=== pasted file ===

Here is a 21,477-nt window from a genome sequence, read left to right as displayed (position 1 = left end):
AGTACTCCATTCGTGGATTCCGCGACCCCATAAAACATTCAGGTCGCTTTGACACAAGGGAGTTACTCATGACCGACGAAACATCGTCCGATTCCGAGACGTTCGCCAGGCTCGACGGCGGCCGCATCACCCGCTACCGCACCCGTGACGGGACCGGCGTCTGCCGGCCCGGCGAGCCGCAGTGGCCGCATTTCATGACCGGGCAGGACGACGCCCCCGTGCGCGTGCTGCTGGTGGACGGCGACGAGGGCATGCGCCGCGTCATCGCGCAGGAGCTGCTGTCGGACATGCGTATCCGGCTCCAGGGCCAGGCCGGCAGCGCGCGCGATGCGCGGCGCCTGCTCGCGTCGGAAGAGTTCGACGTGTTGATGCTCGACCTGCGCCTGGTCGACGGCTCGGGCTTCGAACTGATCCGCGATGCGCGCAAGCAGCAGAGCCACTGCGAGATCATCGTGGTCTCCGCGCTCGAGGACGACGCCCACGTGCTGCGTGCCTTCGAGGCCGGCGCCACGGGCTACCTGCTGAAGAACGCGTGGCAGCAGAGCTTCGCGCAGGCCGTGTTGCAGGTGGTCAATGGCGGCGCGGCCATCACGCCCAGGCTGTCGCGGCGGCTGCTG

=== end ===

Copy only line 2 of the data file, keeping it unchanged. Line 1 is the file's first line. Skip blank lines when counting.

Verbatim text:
AGTACTCCATTCGTGGATTCCGCGACCCCATAAAACATTCAGGTCGCTTTGACACAAGGGAGTTACTCATGACCGACGAAACATCGTCCGATTCCGAGACGTTCGCCAGGCTCGACGGCGGCCGCATCACCCGCTACCGCACCCGTGACGGGACCGGCGTCTGCCGGCCCGGCGAGCCGCAGTGGCCGCATTTCATGACCGGGCAGGACGACGCCCCCGTGCGCGTGCTGCTGGTGGACGGCGACGAGGGCATGCGCCGCGTCATCGCGCAGGAGCTGCTGTCGGACATGCGTATCCGGCTCCAGGGCCAGGCCGGCAGCGCGCGCGATGCGCGGCGCCTGCTCGCGTCGGAAGAGTTCGACGTGTTGATGCTCGACCTGCGCCTGGTCGACGGCTCGGGCTTCGAACTGATCCGCGATGCGCGCAAGCAGCAGAGCCACTGCGAGATCATCGTGGTCTCCGCGCTCGAGGACGACGCCCACGTGCTGCGTGCCTTCGAGGCCGGCGCCACGGGCTACCTGCTGAAGAACGCGTGGCAGCAGAGCTTCGCGCAGGCCGTGTTGCAGGTGGTCAATGGCGGCGCGGCCATCACGCCCAGGCTGTCGCGGCGGCTGCTG